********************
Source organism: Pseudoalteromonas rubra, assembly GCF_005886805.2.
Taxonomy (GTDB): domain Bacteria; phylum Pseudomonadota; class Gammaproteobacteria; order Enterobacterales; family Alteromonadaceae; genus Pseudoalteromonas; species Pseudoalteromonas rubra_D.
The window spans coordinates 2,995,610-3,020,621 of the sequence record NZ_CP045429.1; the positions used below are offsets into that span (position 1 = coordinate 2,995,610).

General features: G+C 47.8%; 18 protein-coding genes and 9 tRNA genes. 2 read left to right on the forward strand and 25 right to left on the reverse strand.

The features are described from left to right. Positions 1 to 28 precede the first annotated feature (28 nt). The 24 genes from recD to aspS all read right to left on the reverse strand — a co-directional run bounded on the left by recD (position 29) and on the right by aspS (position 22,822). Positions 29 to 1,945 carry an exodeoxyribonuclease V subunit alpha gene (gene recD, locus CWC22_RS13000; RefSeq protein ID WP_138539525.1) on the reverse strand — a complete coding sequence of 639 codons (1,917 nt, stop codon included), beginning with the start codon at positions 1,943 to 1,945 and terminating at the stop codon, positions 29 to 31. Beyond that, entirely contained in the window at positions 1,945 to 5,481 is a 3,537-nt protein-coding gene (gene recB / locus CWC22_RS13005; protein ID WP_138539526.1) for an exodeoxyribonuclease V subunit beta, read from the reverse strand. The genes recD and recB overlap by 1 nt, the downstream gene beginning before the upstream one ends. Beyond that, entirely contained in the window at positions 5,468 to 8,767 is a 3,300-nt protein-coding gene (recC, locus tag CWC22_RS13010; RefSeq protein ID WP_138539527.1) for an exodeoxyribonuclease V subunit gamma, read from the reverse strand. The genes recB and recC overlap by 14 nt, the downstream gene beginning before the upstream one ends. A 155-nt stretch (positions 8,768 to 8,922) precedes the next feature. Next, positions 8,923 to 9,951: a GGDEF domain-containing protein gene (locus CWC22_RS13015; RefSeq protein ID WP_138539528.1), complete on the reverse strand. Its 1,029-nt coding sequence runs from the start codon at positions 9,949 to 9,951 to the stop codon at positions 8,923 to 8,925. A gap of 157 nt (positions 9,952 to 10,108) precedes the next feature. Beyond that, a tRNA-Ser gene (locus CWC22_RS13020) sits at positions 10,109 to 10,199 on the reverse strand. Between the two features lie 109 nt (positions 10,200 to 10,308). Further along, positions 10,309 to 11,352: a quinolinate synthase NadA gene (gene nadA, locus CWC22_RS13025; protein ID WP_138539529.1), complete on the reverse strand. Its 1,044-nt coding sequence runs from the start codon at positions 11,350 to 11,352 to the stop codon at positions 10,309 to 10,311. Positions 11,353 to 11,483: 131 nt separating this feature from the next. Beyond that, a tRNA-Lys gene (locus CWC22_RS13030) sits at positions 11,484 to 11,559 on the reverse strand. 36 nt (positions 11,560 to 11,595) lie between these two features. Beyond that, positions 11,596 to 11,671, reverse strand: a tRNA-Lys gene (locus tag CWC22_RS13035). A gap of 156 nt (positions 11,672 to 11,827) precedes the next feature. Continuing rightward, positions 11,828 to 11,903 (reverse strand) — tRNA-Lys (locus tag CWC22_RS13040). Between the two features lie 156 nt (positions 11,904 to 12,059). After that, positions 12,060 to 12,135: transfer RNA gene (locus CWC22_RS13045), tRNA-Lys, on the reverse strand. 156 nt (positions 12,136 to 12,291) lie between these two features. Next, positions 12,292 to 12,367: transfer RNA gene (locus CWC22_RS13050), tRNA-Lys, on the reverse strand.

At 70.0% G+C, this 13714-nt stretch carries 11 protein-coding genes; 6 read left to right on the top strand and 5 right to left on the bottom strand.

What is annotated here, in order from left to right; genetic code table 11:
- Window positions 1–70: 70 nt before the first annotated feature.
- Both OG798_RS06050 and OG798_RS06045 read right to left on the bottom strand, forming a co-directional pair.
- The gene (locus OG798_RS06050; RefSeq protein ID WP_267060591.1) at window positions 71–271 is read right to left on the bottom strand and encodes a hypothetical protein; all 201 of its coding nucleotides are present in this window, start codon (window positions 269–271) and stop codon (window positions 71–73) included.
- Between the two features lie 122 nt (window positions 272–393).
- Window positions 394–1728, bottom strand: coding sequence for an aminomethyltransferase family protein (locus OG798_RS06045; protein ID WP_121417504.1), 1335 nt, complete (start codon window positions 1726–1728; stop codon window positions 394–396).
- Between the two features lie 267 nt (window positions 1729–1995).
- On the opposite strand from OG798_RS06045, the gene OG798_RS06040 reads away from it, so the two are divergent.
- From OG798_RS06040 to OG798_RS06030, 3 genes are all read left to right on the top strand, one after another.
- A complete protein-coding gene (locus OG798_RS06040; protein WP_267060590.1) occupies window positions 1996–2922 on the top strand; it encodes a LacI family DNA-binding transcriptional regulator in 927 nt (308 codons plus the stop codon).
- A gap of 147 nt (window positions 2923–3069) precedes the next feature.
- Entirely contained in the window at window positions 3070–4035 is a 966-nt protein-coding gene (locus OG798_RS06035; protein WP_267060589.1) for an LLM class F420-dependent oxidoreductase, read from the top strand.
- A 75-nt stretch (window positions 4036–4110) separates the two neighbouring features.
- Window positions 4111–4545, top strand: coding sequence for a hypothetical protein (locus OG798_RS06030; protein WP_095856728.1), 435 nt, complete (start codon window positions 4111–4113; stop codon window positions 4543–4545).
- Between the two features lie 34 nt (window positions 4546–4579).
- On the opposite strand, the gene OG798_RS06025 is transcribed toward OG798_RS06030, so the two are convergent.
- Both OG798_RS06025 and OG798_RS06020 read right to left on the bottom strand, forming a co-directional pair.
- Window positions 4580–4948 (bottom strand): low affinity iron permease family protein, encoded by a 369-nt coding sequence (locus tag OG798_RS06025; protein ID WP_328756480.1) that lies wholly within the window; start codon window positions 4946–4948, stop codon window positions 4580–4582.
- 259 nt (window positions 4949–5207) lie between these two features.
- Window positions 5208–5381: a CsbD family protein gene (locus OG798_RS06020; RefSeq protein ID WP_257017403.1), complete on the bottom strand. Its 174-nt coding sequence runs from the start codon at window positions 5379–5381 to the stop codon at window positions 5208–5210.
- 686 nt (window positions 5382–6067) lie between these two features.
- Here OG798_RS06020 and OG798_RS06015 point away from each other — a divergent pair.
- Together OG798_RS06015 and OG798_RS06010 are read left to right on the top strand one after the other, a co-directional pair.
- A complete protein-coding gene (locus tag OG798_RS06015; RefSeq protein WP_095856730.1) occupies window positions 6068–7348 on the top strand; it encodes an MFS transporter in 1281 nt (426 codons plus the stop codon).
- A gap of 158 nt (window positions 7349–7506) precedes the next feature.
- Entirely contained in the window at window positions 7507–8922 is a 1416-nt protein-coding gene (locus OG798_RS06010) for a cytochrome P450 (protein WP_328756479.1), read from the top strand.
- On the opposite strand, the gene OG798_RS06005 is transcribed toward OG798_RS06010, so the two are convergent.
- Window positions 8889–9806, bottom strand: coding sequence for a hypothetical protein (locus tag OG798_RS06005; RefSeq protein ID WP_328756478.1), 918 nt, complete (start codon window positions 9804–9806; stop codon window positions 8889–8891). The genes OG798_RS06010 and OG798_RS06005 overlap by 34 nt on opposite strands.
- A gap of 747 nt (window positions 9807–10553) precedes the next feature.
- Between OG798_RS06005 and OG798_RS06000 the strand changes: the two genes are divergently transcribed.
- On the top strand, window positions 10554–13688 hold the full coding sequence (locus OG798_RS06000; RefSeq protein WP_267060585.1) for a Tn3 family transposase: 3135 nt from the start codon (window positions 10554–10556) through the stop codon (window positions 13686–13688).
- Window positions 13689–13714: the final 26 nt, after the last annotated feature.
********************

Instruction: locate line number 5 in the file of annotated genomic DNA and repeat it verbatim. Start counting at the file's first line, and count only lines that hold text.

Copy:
The features are described from left to right. Positions 1 to 28 precede the first annotated feature (28 nt). The 24 genes from recD to aspS all read right to left on the reverse strand — a co-directional run bounded on the left by recD (position 29) and on the right by aspS (position 22,822). Positions 29 to 1,945 carry an exodeoxyribonuclease V subunit alpha gene (gene recD, locus CWC22_RS13000; RefSeq protein ID WP_138539525.1) on the reverse strand — a complete coding sequence of 639 codons (1,917 nt, stop codon included), beginning with the start codon at positions 1,943 to 1,945 and terminating at the stop codon, positions 29 to 31. Beyond that, entirely contained in the window at positions 1,945 to 5,481 is a 3,537-nt protein-coding gene (gene recB / locus CWC22_RS13005; protein ID WP_138539526.1) for an exodeoxyribonuclease V subunit beta, read from the reverse strand. The genes recD and recB overlap by 1 nt, the downstream gene beginning before the upstream one ends. Beyond that, entirely contained in the window at positions 5,468 to 8,767 is a 3,300-nt protein-coding gene (recC, locus tag CWC22_RS13010; RefSeq protein ID WP_138539527.1) for an exodeoxyribonuclease V subunit gamma, read from the reverse strand. The genes recB and recC overlap by 14 nt, the downstream gene beginning before the upstream one ends. A 155-nt stretch (positions 8,768 to 8,922) precedes the next feature. Next, positions 8,923 to 9,951: a GGDEF domain-containing protein gene (locus CWC22_RS13015; RefSeq protein ID WP_138539528.1), complete on the reverse strand. Its 1,029-nt coding sequence runs from the start codon at positions 9,949 to 9,951 to the stop codon at positions 8,923 to 8,925. A gap of 157 nt (positions 9,952 to 10,108) precedes the next feature. Beyond that, a tRNA-Ser gene (locus CWC22_RS13020) sits at positions 10,109 to 10,199 on the reverse strand. Between the two features lie 109 nt (positions 10,200 to 10,308). Further along, positions 10,309 to 11,352: a quinolinate synthase NadA gene (gene nadA, locus CWC22_RS13025; protein ID WP_138539529.1), complete on the reverse strand. Its 1,044-nt coding sequence runs from the start codon at positions 11,350 to 11,352 to the stop codon at positions 10,309 to 10,311. Positions 11,353 to 11,483: 131 nt separating this feature from the next. Beyond that, a tRNA-Lys gene (locus CWC22_RS13030) sits at positions 11,484 to 11,559 on the reverse strand. 36 nt (positions 11,560 to 11,595) lie between these two features. Beyond that, positions 11,596 to 11,671, reverse strand: a tRNA-Lys gene (locus tag CWC22_RS13035). A gap of 156 nt (positions 11,672 to 11,827) precedes the next feature. Continuing rightward, positions 11,828 to 11,903 (reverse strand) — tRNA-Lys (locus tag CWC22_RS13040). Between the two features lie 156 nt (positions 11,904 to 12,059). After that, positions 12,060 to 12,135: transfer RNA gene (locus CWC22_RS13045), tRNA-Lys, on the reverse strand. 156 nt (positions 12,136 to 12,291) lie between these two features. Next, positions 12,292 to 12,367: transfer RNA gene (locus CWC22_RS13050), tRNA-Lys, on the reverse strand.